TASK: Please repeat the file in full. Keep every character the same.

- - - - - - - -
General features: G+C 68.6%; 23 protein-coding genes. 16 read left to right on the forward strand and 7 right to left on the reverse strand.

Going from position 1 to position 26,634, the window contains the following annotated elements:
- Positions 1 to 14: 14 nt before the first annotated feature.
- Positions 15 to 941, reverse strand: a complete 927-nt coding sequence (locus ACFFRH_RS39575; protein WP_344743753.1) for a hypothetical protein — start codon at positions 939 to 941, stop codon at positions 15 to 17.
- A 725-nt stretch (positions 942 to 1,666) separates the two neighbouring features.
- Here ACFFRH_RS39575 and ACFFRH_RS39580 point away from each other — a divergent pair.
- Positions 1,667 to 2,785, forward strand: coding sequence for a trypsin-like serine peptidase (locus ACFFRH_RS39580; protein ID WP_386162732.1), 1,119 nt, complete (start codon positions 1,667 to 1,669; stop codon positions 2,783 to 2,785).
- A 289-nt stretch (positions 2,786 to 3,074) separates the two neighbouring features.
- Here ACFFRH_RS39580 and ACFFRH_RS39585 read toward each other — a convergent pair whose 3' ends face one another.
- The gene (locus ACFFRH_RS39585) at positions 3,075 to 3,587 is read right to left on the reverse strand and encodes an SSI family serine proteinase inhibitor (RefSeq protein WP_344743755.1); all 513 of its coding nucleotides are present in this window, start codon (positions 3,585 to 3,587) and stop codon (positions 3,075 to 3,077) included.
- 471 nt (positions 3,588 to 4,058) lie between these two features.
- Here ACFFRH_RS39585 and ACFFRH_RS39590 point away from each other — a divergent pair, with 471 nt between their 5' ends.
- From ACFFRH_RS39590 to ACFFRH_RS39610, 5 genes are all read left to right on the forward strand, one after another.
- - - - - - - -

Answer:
General features: G+C 68.6%; 23 protein-coding genes. 16 read left to right on the forward strand and 7 right to left on the reverse strand.

Going from position 1 to position 26,634, the window contains the following annotated elements:
- Positions 1 to 14: 14 nt before the first annotated feature.
- Positions 15 to 941, reverse strand: a complete 927-nt coding sequence (locus ACFFRH_RS39575; protein WP_344743753.1) for a hypothetical protein — start codon at positions 939 to 941, stop codon at positions 15 to 17.
- A 725-nt stretch (positions 942 to 1,666) separates the two neighbouring features.
- Here ACFFRH_RS39575 and ACFFRH_RS39580 point away from each other — a divergent pair.
- Positions 1,667 to 2,785, forward strand: coding sequence for a trypsin-like serine peptidase (locus ACFFRH_RS39580; protein ID WP_386162732.1), 1,119 nt, complete (start codon positions 1,667 to 1,669; stop codon positions 2,783 to 2,785).
- A 289-nt stretch (positions 2,786 to 3,074) separates the two neighbouring features.
- Here ACFFRH_RS39580 and ACFFRH_RS39585 read toward each other — a convergent pair whose 3' ends face one another.
- The gene (locus ACFFRH_RS39585) at positions 3,075 to 3,587 is read right to left on the reverse strand and encodes an SSI family serine proteinase inhibitor (RefSeq protein WP_344743755.1); all 513 of its coding nucleotides are present in this window, start codon (positions 3,585 to 3,587) and stop codon (positions 3,075 to 3,077) included.
- 471 nt (positions 3,588 to 4,058) lie between these two features.
- Here ACFFRH_RS39585 and ACFFRH_RS39590 point away from each other — a divergent pair, with 471 nt between their 5' ends.
- From ACFFRH_RS39590 to ACFFRH_RS39610, 5 genes are all read left to right on the forward strand, one after another.